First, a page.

Venezuelan President Hugo Chavez’s battle with cancer will defer an expected devaluation by three months as his convalescence in a Cuban hospital delays economic decision-making, according to a survey of analysts.
Venezuela will weaken the official bolivar rate 33 percent to 6.4 per dollar in the second quarter, generating more revenue in local currency from each dollar of crude exports, according to the median estimate of 12 analysts surveyed by Bloomberg. In a poll taken in July, economists expected a devaluation of the same size in the first quarter.
Speculation over a devaluation mounted this week after Vice President Nicolas Maduro said Chavez had drawn up new plans to boost exports from his hospital bed in Havana. Chavez hasn’t been seen in public since undergoing cancer surgery in Cuba six weeks ago. Venezuela needs to weaken the bolivar and boost fiscal revenue after government spending leaped in the year preceding Chavez’s Oct. 7 re-election. Morgan Stanley has estimated the 2012 fiscal shortfall was 12 percent of gross domestic product.
“The devaluation will take place according to what’s happening in the political sphere and the uncertainty surrounding the president’s health,” Barclays Plc economist Alejandro Arreaza said. “If the president’s circumstances trigger presidential elections in April or May, the decision to devalue will be postponed until July.”
Chavez’s death or resignation would lead to elections within 30 days, according to the constitution.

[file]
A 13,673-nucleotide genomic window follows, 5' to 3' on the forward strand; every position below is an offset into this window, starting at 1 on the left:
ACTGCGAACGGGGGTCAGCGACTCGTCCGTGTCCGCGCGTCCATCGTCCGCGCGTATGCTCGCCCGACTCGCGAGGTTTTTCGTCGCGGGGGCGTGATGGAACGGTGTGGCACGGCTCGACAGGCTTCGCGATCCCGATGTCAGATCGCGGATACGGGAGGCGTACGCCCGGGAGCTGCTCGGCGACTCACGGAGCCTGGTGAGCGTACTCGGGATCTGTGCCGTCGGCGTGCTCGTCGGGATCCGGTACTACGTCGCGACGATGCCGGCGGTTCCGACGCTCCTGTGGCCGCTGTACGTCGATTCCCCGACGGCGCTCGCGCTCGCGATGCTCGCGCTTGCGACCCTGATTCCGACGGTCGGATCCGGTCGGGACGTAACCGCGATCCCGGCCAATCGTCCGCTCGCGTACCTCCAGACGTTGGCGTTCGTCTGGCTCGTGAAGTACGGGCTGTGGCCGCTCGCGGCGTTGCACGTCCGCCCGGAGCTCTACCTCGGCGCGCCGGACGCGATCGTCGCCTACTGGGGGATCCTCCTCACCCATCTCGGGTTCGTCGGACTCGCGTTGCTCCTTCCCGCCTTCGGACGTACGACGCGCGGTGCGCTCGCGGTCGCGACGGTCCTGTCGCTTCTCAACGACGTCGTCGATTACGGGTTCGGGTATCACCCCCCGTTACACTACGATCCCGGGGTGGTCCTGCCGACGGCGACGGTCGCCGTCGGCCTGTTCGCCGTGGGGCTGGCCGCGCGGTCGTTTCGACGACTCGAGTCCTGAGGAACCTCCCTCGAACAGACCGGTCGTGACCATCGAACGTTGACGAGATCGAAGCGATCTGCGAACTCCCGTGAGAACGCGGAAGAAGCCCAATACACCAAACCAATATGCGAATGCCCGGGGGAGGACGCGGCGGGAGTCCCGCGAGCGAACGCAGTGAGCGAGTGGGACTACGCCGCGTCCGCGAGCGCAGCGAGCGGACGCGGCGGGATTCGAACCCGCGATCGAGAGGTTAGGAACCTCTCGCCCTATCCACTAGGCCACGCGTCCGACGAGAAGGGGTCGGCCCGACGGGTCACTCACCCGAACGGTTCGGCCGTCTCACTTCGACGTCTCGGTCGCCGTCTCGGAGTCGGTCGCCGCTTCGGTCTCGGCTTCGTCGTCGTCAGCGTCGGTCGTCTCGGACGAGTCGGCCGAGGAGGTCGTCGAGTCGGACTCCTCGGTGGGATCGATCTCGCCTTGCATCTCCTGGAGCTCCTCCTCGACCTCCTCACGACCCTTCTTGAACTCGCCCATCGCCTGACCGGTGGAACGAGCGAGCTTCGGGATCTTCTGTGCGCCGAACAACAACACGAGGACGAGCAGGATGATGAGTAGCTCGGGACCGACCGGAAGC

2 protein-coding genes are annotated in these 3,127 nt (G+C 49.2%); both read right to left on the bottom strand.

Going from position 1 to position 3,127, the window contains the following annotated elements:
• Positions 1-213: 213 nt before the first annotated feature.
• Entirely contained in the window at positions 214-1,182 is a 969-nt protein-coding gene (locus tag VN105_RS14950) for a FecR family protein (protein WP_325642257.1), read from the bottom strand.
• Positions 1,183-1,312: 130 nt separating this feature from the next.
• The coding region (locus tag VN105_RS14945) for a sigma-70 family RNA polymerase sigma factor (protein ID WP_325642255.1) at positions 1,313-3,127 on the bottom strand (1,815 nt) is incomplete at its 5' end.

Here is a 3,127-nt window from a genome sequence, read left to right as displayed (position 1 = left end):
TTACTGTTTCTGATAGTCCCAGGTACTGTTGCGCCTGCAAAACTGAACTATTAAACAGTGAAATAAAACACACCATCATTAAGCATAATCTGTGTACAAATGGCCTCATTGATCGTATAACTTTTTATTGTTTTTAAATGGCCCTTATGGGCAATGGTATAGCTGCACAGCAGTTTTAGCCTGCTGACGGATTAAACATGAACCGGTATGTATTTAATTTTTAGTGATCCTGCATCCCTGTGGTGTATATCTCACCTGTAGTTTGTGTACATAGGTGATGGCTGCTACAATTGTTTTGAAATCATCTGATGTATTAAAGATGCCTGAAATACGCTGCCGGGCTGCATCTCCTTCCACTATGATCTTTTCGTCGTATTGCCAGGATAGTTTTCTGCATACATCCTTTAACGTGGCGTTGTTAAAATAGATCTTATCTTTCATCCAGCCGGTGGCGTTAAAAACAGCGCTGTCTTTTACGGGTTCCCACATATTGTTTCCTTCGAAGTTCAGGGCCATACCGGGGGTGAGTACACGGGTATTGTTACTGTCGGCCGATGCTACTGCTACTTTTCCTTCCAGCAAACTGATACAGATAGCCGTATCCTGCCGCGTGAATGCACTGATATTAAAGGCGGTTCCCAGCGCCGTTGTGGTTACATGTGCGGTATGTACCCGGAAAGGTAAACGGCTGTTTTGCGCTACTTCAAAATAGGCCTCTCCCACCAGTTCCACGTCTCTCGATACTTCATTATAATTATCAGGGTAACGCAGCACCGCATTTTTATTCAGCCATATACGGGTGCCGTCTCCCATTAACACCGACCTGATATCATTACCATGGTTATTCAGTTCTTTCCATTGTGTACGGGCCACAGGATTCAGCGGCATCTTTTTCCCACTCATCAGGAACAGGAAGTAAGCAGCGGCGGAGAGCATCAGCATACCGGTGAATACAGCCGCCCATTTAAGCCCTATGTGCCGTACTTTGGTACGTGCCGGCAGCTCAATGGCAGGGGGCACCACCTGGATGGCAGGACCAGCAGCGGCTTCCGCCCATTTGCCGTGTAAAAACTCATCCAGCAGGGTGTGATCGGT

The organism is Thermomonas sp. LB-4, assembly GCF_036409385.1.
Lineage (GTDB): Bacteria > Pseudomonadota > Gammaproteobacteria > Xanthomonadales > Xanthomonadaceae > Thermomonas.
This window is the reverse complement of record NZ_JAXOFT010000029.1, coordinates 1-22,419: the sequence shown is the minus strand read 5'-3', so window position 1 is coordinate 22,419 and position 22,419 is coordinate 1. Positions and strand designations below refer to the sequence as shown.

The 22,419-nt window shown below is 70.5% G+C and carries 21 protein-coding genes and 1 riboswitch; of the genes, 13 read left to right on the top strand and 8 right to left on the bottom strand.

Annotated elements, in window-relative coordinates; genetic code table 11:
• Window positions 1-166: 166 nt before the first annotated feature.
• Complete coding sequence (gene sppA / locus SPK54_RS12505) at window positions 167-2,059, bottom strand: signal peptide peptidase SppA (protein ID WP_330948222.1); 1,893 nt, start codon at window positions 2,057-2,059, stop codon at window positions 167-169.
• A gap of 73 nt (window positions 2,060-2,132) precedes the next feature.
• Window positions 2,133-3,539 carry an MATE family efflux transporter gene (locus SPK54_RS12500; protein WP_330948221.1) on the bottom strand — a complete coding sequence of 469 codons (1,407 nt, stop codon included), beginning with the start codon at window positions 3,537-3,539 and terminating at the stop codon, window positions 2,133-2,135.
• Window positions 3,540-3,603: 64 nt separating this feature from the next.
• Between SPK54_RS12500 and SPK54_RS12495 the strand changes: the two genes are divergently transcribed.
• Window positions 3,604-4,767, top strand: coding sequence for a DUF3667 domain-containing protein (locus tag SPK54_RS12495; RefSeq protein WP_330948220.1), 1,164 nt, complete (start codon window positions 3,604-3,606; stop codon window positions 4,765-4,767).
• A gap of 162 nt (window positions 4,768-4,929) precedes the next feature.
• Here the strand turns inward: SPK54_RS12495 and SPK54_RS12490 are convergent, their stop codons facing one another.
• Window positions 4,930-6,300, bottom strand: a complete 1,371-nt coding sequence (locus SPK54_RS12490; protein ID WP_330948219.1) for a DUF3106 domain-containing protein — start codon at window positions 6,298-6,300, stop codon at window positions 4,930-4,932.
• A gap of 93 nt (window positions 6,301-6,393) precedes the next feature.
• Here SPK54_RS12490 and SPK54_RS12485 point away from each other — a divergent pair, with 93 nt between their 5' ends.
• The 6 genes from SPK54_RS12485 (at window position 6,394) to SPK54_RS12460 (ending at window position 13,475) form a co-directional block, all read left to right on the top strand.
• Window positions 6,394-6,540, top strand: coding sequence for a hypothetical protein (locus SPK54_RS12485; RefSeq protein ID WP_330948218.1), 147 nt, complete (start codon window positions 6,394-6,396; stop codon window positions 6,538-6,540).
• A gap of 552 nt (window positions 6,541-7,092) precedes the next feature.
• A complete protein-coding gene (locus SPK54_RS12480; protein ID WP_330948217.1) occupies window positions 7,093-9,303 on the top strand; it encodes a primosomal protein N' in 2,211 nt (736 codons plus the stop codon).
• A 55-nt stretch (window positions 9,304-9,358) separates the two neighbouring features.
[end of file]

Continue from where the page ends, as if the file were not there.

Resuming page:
Now, spending cuts are causing shortages in supermarkets of products including chicken, corn flour and toilet paper, said Kathryn Rooney Vera of Bulltick Capital Markets in a phone interview from Mian on Jan. 25.
“The devaluation is necessary and inevitable as the scarcity of dollars is causing worsening shortages of basic staples,” said Rooney Vera, who estimates the supply of dollars at official rates has more than halved since the election. “It’s going to come to a head pretty soon.”
The devaluation will slow the economy as a weaker bolivar affects a private sector dependent on imports, Barclays’ Arreaza said.
“In the case of Venezuela the only exporter is the government and the net importer is the private sector which means you’re going to have a transfer of funds from the private sector to the public sector,” Arreaza said. “Those funds would help close the deficit for which you’ll have a type of fiscal tightening.”
Any devaluation would erode living standards by driving up the price of imports, fueling inflation that’s already the region’s fastest at 20.1 percent, Munir Jalil, an economist at Citigroup Inc.’s Colombia unit, said by phone from Bogota on Jan. 25.
An official at the Finance Ministry, who asked not to be identified in accordance with government policy, said he couldn’t comment on the possibility of devaluation.
Chavez’s government has weakened the bolivar four times since introducing currency controls in 2003 to curb capital flight.
Venezuelans use a black market that currently trades at more than four times the official rate when they can’t get access to the central bank’s Sitme exchange, which sells dollars to businesses for 5.3 bolivars, or the so-called Cadivi system that sells dollars at 4.3 bolivars for priority imports.
The bolivar has weakened 63 percent since it was first pegged to the dollar in 2003 following a two-month general strike that drove the economy into recession and caused Venezuelans to pull $1.2 billion out of the country. Over the past nine years, government spending has been sustained by a tripling in crude prices.
Brent crude oil prices may fall by 6 percent to an average of $105 a barrel in 2013, according to estimates by the U.S. Energy Information Administration. Venezuela’s oil basket traded at an average $13.34 discount to Brent in January, according to data compiled by Bloomberg. Venezuela needs oil at about $100 a barrel because of OPEC production quotas, Oil Minister Rafael Ramirez told reporters Jan. 28 in Caracas.
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